900 tractors came to Brussels: burning tires, shooting water cannons

Police in riot gear patrolled the barricades set up at the main entrances to the EVT building, where the bloc’s 27 agriculture ministers gathered. Hundreds of tractors lined up with flags and banners disrupted traffic in the city.

Brussels police reported that 900 tractors entered the city, many of which arrived at the EVT building.

A few hundred meters from this building, farmers overturned a pile of tires, and the police brought water cannons before the farmers set it on fire, which they later used.

VIDEO: Tractors and burning tires against water cannons: Farmers protest in Brussels

Earlier this month, a similar demonstration turned violent when farmers set fire to bales of hay, threw eggs and firecrackers at police near a summit of EU leaders.

VIDEO: 900 tractors came to Brussels

“We’re being ignored”

Some bemoaned what they saw as the slow death of agriculture.

“Farming. As a child, you dream about it, but as an adult, you die for it,” said one of the farmers.

“We are being ignored,” farmer Marieke Van De Vivere from the Ghent region in northern Belgium told the AP news agency.

She invited the ministers to be understanding, to come one day to work in the fields, with horses or animals, to see that, in her words, it is not very easy because of the rules they apply.

The protests are the latest in a series of farmers’ rallies and demonstrations across Europe.

French President Emmanuel Macron was booed at the opening of the Paris agricultural exhibition on Saturday by farmers who say he is not supporting them enough. In recent weeks, protests have taken place in Spain, the Netherlands and Bulgaria.

Polish farmers continued to block a major road into Germany for a second day on Monday in protest against what they say are overly strict environmental rules and cheaper imports from outside the European Union.

As political parties prepare for the June 6-9 European Parliament elections, the movement has gained momentum and has already produced results.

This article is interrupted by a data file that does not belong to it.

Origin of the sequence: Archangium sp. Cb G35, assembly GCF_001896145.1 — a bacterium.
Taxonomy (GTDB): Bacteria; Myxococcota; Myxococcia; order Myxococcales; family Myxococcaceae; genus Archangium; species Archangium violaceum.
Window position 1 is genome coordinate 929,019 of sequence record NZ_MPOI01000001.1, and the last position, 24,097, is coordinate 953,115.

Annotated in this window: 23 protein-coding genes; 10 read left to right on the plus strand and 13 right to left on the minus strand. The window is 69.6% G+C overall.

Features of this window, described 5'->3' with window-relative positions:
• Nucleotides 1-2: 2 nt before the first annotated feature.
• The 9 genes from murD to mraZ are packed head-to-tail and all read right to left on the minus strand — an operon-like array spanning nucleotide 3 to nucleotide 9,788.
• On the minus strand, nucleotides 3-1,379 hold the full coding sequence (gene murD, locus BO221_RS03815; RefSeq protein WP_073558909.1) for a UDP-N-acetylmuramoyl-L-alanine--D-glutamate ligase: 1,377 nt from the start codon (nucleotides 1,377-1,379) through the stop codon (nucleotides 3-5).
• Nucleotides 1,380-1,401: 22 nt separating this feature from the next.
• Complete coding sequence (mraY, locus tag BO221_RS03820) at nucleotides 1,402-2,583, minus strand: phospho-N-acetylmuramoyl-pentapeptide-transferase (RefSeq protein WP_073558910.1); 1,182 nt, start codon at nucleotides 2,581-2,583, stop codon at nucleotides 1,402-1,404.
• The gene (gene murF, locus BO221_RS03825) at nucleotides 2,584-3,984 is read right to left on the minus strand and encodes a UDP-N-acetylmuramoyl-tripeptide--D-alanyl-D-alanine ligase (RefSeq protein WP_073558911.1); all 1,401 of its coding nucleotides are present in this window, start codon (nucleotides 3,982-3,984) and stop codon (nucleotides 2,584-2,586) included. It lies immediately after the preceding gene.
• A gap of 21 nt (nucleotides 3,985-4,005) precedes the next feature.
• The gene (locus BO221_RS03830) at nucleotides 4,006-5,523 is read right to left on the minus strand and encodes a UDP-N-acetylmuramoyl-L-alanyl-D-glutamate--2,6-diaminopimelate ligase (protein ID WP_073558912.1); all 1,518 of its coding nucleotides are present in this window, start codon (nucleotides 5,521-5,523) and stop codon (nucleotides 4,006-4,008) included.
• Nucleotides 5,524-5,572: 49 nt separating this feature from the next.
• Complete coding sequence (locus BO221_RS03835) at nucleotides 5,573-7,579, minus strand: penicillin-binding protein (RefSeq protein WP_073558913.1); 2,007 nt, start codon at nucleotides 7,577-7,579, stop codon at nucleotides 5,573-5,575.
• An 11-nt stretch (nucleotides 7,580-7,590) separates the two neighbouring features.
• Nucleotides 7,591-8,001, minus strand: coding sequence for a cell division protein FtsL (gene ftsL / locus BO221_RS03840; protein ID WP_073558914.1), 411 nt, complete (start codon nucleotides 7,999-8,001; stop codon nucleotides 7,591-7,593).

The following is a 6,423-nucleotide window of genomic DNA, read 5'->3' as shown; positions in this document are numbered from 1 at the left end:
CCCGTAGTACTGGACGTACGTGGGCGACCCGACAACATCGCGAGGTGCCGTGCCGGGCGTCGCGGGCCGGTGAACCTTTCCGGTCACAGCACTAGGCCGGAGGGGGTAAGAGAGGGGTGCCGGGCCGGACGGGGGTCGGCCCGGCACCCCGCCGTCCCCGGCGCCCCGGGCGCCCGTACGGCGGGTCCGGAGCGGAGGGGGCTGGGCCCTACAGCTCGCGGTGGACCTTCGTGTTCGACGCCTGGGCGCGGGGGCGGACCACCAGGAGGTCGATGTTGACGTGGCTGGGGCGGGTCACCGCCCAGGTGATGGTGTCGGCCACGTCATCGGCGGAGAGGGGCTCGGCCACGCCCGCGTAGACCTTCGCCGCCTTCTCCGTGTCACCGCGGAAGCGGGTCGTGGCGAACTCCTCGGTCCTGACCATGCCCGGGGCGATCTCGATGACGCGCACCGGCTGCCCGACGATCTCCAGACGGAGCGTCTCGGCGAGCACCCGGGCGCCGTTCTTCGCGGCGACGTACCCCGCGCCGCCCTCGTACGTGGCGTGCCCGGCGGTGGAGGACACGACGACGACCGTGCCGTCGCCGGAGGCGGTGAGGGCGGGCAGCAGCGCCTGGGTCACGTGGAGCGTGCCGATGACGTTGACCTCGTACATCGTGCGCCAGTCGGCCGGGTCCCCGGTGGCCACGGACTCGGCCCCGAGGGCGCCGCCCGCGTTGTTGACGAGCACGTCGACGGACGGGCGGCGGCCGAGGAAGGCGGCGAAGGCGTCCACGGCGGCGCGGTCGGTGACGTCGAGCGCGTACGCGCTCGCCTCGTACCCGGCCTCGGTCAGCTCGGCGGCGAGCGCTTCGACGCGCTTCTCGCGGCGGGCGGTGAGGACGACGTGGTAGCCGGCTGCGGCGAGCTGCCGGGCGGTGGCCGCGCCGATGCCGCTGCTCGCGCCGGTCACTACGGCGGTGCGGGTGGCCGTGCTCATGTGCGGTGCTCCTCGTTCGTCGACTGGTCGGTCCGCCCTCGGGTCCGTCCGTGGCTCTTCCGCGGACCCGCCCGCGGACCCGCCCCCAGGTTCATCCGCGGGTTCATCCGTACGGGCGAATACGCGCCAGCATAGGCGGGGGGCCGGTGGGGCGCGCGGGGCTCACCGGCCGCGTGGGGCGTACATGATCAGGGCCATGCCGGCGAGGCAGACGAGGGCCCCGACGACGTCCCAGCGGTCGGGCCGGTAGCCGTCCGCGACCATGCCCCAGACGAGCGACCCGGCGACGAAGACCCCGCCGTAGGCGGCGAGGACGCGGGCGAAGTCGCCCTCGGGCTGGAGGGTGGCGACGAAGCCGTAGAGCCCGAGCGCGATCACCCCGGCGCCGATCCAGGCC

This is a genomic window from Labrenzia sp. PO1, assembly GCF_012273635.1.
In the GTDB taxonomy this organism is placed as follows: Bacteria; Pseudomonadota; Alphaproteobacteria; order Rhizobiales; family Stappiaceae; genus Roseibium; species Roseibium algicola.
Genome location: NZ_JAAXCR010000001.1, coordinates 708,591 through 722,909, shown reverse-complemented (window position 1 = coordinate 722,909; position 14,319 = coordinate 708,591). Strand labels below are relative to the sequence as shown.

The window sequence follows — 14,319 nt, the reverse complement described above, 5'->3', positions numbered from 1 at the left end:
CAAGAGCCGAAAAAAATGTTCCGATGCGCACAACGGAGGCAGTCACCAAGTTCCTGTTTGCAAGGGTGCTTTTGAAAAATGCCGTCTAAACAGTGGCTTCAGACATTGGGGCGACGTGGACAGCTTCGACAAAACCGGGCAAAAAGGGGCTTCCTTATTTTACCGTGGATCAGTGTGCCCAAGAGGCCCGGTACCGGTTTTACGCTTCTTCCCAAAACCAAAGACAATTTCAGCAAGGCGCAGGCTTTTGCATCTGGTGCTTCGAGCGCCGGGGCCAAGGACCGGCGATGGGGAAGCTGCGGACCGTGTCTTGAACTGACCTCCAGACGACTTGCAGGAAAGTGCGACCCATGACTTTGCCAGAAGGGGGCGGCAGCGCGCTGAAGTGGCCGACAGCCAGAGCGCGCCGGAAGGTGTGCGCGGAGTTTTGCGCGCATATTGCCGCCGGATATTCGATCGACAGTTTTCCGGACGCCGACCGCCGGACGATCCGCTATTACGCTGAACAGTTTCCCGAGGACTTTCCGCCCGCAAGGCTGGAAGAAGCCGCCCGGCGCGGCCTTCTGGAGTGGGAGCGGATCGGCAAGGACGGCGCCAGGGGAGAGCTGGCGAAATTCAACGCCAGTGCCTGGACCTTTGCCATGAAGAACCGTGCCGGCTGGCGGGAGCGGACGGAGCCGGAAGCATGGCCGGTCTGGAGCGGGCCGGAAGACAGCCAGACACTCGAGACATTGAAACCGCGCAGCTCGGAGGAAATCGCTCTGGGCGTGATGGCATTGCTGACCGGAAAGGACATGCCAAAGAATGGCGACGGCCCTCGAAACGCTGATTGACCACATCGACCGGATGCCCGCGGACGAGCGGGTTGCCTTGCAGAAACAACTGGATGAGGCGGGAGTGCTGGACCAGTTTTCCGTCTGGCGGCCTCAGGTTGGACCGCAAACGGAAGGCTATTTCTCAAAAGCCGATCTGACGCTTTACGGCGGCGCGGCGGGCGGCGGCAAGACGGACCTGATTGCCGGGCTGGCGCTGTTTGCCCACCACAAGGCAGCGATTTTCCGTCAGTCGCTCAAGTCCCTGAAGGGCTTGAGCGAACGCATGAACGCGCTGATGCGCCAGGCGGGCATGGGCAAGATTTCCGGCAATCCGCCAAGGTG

Earlier this month, the EU executive withdrew a proposal to combat pesticide use in favor of farmers, who make up an important part of the electorate.

“We can clearly hear the complaints”

On the other side of the barricades in Brussels, ministers tried to show they were listening.

Belgium, which currently holds the European Council presidency, has acknowledged that farmers are worried about the burden of complying with environmental regulations, reduced support from the bloc’s agricultural subsidy system and the impact of Russian attacks on Ukraine’s grain supplies.

“We clearly hear their complaints,” said Belgian Agriculture Minister David Clarinval. However, he urged them to refrain from violence: “We can understand that some of them are in a difficult situation, but aggression has never been a source of solutions.”

French Agriculture Minister Marc Fesneau told several reporters who were allowed inside the building by police that “signals need to be sent immediately, showing farmers that something is changing, not only in the short term, but also in the medium and long term.”

Meanwhile, Irish Minister for Agriculture Charlie McConalogue has indicated that reducing administrative red tape must be a priority.

According to him, the EU should ensure that agricultural policy is simple, proportionate and as simple as possible for farmers to implement.

Ch. McConalogue emphasized that “we respect the very important work that farmers do every day to produce food.”

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2024-04-24 16:13:57

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